Interactive Investor

Insider: big bets placed on these two strugglers

11th October 2021 07:55

Graeme Evans from interactive investor

Things haven’t gone well for these two recently listed companies, but directors have invested heavily at what they think are bargain prices.  

Moonpig (LSE:MOON) chair Kate Swann and THG (LSE:THG) director Zillah Byng-Thorne have spent a combined £250,000 backing their companies to pull out of long share price losing streaks.

Their purchases appeared to deliver an injection of stock market confidence, with Moonpig shares up 9% since former WH Smith and SSP boss Swann bought her £200,000 worth of shares on Wednesday. Hut Group e-commerce business THG is also up 11% after Future chief executive Byng-Thorne picked up £50,000 worth of stock on the same day.

Both companies had been on their worst runs since February's listing at 350p for online greeting cards firm Moonpig and 500p for THG in September 2020.

About a third was wiped off THG's value after it fell for nine sessions in a row, culminating in a low point of 403p at the start of trading last Wednesday. Byng-Thorne, who has been on THG's board since 2018, bought her shares at 408p, while there was also a purchase by fellow non-executive director Iain McDonald for £105,000 at a higher price of 423p.

The stock had been at 800p in January, making it more valuable than Burberry and Sainsbury's, and looked well placed to head over the 1,000p threshold according to analysts at Liberum.

But sentiment has been shaken in recent weeks following interim results and the disclosure of plans to create a separate stock market listing for the beauty division, which features eight brands and a beauty box business with over 500,000 subscribers.

A capital markets event tomorrow will give founder and executive chairman Matt Moulding the opportunity to win over the City doubters, as he is due to give more details on the strategy for the company's all-important Ingenuity business.

Ingenuity powers the online operations of THG's brands and is also reducing digital complexity for partners including Nestle, PZ Cussons and Group L’Occitaine. THG recently added Japan's Softbank as a key investor, with the option to acquire a 20% stake in Ingenuity.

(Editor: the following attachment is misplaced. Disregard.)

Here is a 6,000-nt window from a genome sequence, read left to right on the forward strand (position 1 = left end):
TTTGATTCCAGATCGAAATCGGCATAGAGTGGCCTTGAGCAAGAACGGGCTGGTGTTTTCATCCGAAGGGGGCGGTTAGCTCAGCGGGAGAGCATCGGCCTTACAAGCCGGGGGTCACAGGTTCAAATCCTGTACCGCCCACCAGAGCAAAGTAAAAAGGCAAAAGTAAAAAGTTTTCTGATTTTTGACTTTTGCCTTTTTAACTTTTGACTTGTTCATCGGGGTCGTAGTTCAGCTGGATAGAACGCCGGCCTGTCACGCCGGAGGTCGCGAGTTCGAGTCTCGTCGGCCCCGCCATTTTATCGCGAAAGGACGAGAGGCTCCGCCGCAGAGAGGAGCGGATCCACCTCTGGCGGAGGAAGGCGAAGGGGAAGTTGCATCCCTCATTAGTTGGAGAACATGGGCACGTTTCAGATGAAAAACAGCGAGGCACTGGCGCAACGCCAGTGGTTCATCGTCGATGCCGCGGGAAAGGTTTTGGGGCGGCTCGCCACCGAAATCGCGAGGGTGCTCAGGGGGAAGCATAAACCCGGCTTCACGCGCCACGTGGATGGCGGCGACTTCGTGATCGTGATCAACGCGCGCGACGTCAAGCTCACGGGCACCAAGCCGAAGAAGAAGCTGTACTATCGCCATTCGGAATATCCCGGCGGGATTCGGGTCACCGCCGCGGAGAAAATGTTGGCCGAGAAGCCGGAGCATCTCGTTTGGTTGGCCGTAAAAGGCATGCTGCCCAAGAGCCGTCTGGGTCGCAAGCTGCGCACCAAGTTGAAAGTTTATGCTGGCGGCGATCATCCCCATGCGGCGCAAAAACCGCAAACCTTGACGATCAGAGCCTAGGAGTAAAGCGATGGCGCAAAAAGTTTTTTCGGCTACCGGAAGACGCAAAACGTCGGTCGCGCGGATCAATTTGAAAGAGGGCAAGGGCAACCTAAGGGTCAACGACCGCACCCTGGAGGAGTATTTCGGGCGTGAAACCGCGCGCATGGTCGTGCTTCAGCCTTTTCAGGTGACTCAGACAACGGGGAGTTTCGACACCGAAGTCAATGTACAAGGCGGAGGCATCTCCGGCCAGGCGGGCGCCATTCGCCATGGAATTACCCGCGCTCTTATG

THG's share price tumble has also reflected the influence of short-sellers, as well as pressure on all London-listed ecommerce stocks since a warning by household electricals business AO World highlighted supply chain pressures such as the shortage of delivery drivers.


The Moonpig reversal saw its shares fall in the wake of its AGM update on 28 September, even though it raised revenues guidance for the 2022 financial year to between £270 million and £285 million. That represents growth of 65% on two years earlier, but a fall of 22% on the previous year when it benefited from a surge in online orders during pandemic lockdowns.

Davy analyst Dave Reynolds last week initiated the broker's coverage with a “neutral” recommendation and target price of 345p, arguing that the risk/reward profile did not appear compelling. He believes the forward price/earnings multiple of 39.2x “seems full” based on a consensus 2022 earnings per share of about 11.3p and 2020-23 growth rate of 27.5%.

Moonpig's shares fell to a low of 281p on Wednesday, prompting Swann's purchases in three separate tranches at prices close to 286p. She has led Moonpig's board since August 2019.

Moonpig shares closed the week at 311.2p, with THG at 452.8p after falling back 3% on Friday.

AFC Energy

AFC Energy (LSE:AFC), the hydrogen fuel cell technology company whose offices are next to the Top Gear test track at Dunsfold Aerodrome in Surrey, has seen buying of its AIM-quoted shares by new chairman Gary Bullard and recently-appointed chief technology officer David Harvey.

Their purchases worth £14,000 and £11,500 were made last week at prices of 46.3p and 45p respectively, which compares with more than 80p at the start of this year after they had rocketed from 18.5p last October.

AFC Energy was formed in 2006 through the acquisition of assets from Dutch energy Eneco and listed on AIM a year later when it raised proceeds of £2.4 million. It is one of a number of London-listed companies offering investors exposure to the potential of hydrogen to generate clean energy in support of the global low carbon transition.

The company's systems providing off-grid, zero emission power are already being deployed for rapid electric vehicle charging and the replacement of diesel generators. AFC is also working on the deployment of products for data centres and the rail industry.

It boosted its finances in April with an oversubscribed fundraising of £36 million that included strategic investment from technology group ABB and Dubai-based project developer Dutco. Other highlights this year have included delivering the primary power source for the charging of vehicles for Extreme E, the all-electric off-road race series.

WH Ireland analyst Brendan Long said the performances in the three races so far in Saudi Arabia, Senegal and Greenland demonstrated that AFC's systems have “the inherent qualities” to replace diesel generators with 100% emissions free hydrogen power. In his note last month, he reiterated a fair value estimate for the shares of 159p.

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